Croydon school budget down 2.45 percent from last year
Funds needed to support the 2017-18 budget will be $1,256,194, a decrease of $31,501 or minus 2.45 percent from the 2016-17 expense budget.
During a PowerPoint presentation before 32 Croydon citizens attending the two-hour meeting in the town hall, Superintendent Gregory J. Vogt reported the estimated non-tax revenue was up $34,433 or 8.17 percent.
That left $800,606 to be covered by local tax revenue, down by $65,935 or 7.1 percent.
“The basis for our work was to begin with nothing and then build a budget that would attempt to balance the needs of both the school and the taxpayers,” Vogt said.
According to Vogt, school taxes on Croydon property assessed at $100,000 would be down $31, doubling to $62 on a $200,000 assessment and coming in at $93 less on property valued at $300,000.
Major increases and decreases in the proposed budget were also discussed by Vogt. The budget called for salary and benefits for staff members to advance by 3 percent.
Other increases included special education contracted service, $7,720 based on student needs at Croydon Village School; $900 for staff development for continuing education, and a SAU 99 section adjusted to match actual time for next year, increasing the superintendent to 10 hours per week instead of four hours.
Vogt said the Business Administrator would remain the same as the current year.
Decreases included special education high school contracted service, $10,000, based on student needs; $40,200 for Middle School (Grades 5-8) tuition; $34,808 for High School (Grades 9-12) based on actual enrollments and special education transportation decreased by $28,350 due to need being eliminated.
The revenue side of the budget reflected a $50,575 decrease in Sate Adequacy Aid and increases of $58,348 for Catastrophic Aid and a prior year surplus of $20,703.
Enrollment at Croydon Village School as of Oct. 1, 2016 totaled 25 including Kindergarten, five; Grade 1, two; Grade 2, seven; Grade 3, six and Grade 4, five.
There are 45 tuition students in Grades 5-12 attending classes in five other schools. They include Lebanon, one; Sunapee, nine; Newport, 28; Newport Montessori School, six, and Jolicouer, one.
“How do salaries of Croydon teachers compare to other teachers in towns of Croydon’s size?” one voter asked.
“They weren’t handed out willy-nilly. We rely on people who do the evaluations,” said school board member James Peschke.
“Croydon is probably in the mid to lower group compared to our neighbors,” Vogt said.
“I don’t get involved with what everyone else is paying. I don’t care what they’re paying teachers in Nashua,” Peschke said.
“That’s the best discussion I’ve seen on Article 2 (the operating budget) in the last 15 or 20 years,” said veteran moderator Willis H. Ballou.
The budget passed on a voice vote with only one on the negative side.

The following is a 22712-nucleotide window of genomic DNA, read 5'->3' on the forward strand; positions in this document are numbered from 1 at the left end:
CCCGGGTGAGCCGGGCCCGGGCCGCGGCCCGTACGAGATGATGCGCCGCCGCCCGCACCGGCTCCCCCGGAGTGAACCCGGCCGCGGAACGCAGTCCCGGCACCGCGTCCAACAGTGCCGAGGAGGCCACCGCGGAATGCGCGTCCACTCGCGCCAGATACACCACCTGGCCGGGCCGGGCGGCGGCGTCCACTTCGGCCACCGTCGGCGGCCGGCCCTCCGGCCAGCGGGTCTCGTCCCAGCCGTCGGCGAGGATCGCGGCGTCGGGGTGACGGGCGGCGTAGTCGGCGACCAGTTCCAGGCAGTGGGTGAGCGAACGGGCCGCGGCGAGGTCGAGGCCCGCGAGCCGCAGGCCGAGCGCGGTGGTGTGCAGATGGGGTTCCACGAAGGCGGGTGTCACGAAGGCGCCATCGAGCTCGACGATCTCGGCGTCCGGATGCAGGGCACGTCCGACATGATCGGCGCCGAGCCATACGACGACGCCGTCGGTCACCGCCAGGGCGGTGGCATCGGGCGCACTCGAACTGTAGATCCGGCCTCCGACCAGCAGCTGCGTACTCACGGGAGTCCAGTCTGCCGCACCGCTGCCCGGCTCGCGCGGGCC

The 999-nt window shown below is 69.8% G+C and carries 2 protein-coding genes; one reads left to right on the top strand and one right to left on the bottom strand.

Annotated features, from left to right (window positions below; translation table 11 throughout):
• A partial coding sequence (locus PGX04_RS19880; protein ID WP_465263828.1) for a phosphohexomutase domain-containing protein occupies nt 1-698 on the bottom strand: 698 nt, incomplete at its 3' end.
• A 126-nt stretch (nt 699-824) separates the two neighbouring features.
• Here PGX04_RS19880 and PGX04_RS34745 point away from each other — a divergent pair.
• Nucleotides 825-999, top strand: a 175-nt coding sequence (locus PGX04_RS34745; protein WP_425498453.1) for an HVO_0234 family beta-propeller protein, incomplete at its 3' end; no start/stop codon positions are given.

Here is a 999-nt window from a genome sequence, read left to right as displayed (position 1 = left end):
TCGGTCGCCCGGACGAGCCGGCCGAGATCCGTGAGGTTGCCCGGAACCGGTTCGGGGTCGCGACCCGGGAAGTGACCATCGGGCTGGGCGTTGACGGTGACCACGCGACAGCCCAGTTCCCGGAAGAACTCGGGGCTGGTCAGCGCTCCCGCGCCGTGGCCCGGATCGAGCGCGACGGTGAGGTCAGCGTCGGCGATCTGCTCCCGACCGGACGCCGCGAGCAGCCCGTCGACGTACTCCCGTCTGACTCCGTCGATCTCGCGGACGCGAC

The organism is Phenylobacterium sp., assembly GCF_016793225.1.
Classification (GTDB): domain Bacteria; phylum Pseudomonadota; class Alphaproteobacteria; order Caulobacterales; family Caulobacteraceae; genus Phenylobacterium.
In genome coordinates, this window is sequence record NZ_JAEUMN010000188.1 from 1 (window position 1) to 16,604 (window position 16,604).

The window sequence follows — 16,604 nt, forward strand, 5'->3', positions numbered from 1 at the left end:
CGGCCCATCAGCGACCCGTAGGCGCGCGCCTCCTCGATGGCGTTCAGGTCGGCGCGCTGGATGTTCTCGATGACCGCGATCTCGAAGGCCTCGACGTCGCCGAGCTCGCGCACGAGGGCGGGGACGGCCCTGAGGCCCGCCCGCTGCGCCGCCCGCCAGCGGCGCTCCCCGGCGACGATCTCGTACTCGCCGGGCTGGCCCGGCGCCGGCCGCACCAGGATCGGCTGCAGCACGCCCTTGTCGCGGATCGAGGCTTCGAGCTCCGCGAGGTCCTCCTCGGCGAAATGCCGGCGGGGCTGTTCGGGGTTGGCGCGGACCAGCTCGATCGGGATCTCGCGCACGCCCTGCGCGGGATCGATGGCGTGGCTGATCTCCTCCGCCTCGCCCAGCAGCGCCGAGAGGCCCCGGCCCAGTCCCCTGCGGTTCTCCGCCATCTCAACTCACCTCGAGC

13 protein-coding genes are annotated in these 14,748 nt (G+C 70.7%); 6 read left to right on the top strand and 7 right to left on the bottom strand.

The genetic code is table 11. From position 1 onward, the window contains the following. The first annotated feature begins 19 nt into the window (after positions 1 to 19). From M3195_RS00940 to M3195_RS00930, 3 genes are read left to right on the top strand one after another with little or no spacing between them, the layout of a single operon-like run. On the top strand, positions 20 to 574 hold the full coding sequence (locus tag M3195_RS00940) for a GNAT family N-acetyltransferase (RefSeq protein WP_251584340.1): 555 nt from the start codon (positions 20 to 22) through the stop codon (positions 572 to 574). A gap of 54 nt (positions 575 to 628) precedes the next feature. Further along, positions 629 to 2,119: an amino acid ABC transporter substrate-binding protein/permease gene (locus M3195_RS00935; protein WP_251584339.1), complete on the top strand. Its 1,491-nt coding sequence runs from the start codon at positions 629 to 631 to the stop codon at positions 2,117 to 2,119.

Article 4, authorizing the use of $94,000 in the capital reserve fund to purchase a new school bus, attracted some spirited discussion before it was unanimously passed.
The current bus in service is a 2007 model that has logged 155,000 miles.
“We’ve spent more than $50,000 for repairs during the last five years,” Vogt said.
David Shackett, a resident, said he felt the current bus was not maintained properly during its initial years.
“Make sure the new one is maintained properly from mile one and it should go for 15 years,” he said.
Vogt said he plans to approach the board with cost figures on contracting the bus service out with the understanding if this occurs the current bus driver would be part of the package.
Moving to a smaller size bus was also mentioned. The current 74-passenger bus is not needed by Croydon, it was noted. A medium-size 48-passenger bus was said to be ample. The current bus transports between 15 and 20 students every day.
Vogt said he has not yet contacted other district that contract out their bus service, but he believes it could cost $300 daily.
“It’s probably in the range of $50,000 to $55,000 yearly,” he added.
If the district opts to contract out the service, none of the $94,000 in the capital reserve fund could be used, it was explained.
“We would have to look at the total budget to find funds,” Vogt said.
There was ample discussion generated when Article 5 was being considered. This non-binding article asked if the School District is in favor of continuation of full day, every school day kindergarten at the Croydon Village School. This resolution is intended to advise the School Board.
“Last year, we said we were going to try out the full-day plan for one year. We’re going to listen to all of this and make a decision,” said Jody Underwood, a member of the school board.
“I think this is a subsidized babysitting service,” Peschke said.
School Principal Kelly George said she felt the extra time really helps to support the children.
The article was favored by a majority of voters